What is it? A procedurally generated looter shooter with tough combat and a wild imagination.
Release date July 25, 2023
Expect to pay £42 / $50
Developer Gunfire Games
Publisher Gearbox Publishing
Reviewed on AMD Ryzen 5 3600, Nvidia RTX 2080 Super, 32 GB RAM
Steam Deck Verified
Link Official site
I am a space ninja, carving up robot sentinels on an artificial planet stranded in time. A few hours ago, I was blasting cockney elves off a dilapidated clocktower with a gun that fires cubes. Before that, I was having my life drained by a cursed boardgame in an antechamber of a vast golden palace. Oh, and let's not forget the time I chased my friend through an ancient temple as he was dragged underground by a sentient tree.
If variety is the spice of life, then Remnant 2 is a blazing hot videogame vindaloo. It can barely go half-an-hour without throwing some weird mystery box at your feet, and only half the time do its contents pop out to kill you. As someone who deeply distrusts the skinner-box feedback loops of cooperative looter-shooters, Remnant 2 completely bypasses my cynicism about the genre. It does this by giving me exactly what I want from gaming, namely unique and exciting adventures with my pals that never rely on the numbers going up to keep me planted in my chair.
That might sound straightforward enough, but Remnant 2 is a deceptively complex bit of game design. It takes the over-the-shoulder shooting of Gears of War, welds it to Dark Souls' twitchy dodge-rolling and checkpointed level progression, then feeds it through a procedural generation algorithm that randomises not just level layouts but the entire structure of the campaign. Everything from the bosses you encounter to the quests you embark on may be completely different from another group's adventure, and you'll fittingly only ever see a fragment of what the game offers on a single run.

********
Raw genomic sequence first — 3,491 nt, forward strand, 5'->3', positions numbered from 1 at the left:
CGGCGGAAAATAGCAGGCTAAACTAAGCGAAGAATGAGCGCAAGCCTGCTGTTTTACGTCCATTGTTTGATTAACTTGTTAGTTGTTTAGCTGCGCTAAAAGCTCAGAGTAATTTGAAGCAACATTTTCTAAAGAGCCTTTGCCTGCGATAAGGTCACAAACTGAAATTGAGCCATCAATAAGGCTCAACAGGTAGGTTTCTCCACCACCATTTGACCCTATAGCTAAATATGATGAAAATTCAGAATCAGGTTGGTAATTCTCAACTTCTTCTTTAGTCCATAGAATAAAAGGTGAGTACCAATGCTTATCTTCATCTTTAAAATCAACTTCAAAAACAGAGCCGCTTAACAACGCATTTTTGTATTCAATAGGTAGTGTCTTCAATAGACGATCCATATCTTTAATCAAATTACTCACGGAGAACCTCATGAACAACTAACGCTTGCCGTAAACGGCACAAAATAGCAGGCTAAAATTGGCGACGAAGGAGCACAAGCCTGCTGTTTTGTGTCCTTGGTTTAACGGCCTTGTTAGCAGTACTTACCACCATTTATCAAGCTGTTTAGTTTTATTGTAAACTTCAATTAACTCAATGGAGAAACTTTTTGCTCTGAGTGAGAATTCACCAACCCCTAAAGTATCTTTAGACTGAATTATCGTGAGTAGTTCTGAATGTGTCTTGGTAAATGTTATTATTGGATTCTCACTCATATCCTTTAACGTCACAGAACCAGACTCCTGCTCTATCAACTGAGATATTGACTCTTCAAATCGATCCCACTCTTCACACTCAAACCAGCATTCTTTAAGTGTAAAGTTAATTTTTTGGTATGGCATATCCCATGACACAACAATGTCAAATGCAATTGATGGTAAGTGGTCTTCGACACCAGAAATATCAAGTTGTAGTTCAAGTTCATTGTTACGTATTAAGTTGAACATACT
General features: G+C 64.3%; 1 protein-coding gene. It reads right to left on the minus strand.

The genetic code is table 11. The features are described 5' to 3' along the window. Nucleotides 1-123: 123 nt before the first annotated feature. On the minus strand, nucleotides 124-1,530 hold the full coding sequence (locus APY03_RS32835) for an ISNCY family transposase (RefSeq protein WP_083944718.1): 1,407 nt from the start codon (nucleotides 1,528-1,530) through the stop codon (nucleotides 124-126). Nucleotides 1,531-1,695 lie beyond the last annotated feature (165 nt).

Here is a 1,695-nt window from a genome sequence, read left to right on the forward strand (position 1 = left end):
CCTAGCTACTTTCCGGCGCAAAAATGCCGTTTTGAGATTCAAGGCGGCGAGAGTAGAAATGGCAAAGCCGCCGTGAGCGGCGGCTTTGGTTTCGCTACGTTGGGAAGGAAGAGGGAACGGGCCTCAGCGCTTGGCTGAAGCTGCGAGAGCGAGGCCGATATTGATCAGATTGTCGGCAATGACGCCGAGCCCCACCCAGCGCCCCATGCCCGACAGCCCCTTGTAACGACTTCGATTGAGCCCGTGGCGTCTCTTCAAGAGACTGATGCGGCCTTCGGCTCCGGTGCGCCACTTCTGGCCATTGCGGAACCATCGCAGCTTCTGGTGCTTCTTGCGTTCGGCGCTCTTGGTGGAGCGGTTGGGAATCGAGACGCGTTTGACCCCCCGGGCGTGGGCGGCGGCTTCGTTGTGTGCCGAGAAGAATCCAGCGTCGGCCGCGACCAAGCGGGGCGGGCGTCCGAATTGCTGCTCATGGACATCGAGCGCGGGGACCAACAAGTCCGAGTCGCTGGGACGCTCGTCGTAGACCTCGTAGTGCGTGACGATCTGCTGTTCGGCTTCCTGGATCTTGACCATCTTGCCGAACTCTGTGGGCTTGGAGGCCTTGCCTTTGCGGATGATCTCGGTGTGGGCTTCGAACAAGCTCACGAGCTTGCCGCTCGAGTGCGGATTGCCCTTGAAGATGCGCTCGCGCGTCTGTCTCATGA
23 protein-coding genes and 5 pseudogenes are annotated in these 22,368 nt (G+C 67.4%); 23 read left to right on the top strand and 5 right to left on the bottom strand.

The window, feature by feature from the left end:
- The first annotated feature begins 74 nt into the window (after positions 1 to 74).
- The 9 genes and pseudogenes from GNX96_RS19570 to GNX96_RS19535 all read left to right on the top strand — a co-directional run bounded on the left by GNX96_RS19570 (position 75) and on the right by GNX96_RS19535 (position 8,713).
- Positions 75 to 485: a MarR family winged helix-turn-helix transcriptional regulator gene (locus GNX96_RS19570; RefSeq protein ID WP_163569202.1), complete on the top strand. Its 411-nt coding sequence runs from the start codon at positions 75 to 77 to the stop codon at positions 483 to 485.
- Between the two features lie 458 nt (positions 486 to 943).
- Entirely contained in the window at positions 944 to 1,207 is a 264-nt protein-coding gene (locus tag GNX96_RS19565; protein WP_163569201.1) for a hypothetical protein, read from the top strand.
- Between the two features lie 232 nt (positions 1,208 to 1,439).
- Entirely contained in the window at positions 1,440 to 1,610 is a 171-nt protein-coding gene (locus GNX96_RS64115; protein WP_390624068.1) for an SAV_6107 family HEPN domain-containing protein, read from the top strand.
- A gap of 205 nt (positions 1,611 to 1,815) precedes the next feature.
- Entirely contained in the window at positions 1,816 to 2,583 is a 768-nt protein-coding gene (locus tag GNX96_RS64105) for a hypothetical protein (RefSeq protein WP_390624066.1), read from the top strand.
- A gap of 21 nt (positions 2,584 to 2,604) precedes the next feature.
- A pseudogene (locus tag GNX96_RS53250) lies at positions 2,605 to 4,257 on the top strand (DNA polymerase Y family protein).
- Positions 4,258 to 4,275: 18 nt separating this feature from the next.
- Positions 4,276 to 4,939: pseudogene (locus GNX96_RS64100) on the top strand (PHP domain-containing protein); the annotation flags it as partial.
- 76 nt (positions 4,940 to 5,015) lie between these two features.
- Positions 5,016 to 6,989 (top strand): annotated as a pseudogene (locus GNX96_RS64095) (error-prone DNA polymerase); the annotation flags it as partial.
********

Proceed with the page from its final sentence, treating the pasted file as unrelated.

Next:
All this was true with 2019's Remnant: From the Ashes, and the sequel paints on a bigger canvas with finer brushes. You see lessons have been learned straightaway, in how much quicker Remnant 2 gets to the fun stuff. Like the first game, Remnant 2 starts out with your custom-made character journeying through a post-apocalyptic Earth that, until recently, had been ravaged by a hostile tree-like race of creatures known as the Root. In the first game, it was a dirge of an opening that lasted several tedious hours. In the sequel, you're on Earth long enough to complete the tutorial, and that's it. Within forty minutes, you've discovered the conclave of survivors that is Ward 13, and travelled through a glowing red crystal to an entirely new realm.
That starting realm could be one of three. I ended up in Yaesha, a fae realm home to a race of satyr-like creatures known as the Pan. But there's an equal chance you could end up in Ne'rud, the barren planetary construct I mentioned in the opening paragraph. My favourite realm, however, is Losomn, a mirror-world where two reflections of a gilded palace are connected by a sprawling low-fantasy cityscape prowled by townspeople wielding rifles and farm tools. Turning into Bloodborne for a bit is just how Remnant 2 rolls.
Worlds within worlds
All these environments are procedurally generated, and while I spotted a few recurring level tiles on my adventure, Remnant 2's maps felt unique and hand-crafted most of the time. Yet what impresses most is not how these spaces look, but how rewarding they are to explore. Each world has several "main" areas which typically include two or three side dungeons. But every element is randomly assembled, including the adventures you'll experience. Venturing into a Losomn sewer, I met a despondent fellow who asked me to look for his wife, which meant searching through piles of bones amassed by vicious werewolf-like creatures. The clocktower I mentioned in the opening was the culmination of another quest, one that involved navigating between two separate areas to solve a puzzle. Some quests have multiple potential resolutions, while others actively seek you out, literally yanking you into a new area like Arkham Knight's "Man-Bat" side-quest. All, some, or none of this could happen to you on your adventure. The giant blue elf lady who's been front and centre in all the marketing for Remnant 2? Never saw her. Not once.
There's a potential counter argument here, which is "Why not let people experience everything in one go?". Well, speaking personally, I prefer a game that takes 20 hours to complete and leaves me wanting more, than one that takes a hundred hours to complete and leaves me wondering how the hell I'll find the time to play it again. This approach also makes a run of Remnant 2 feel pacey and purposeful, like a pastime rather than a project. Remnant 2 wants to fit in your life rather than consume it, to give you a complete feeling experience in a reasonable timeframe, while leaving the door open if you want to come back. It's an attitude I respect.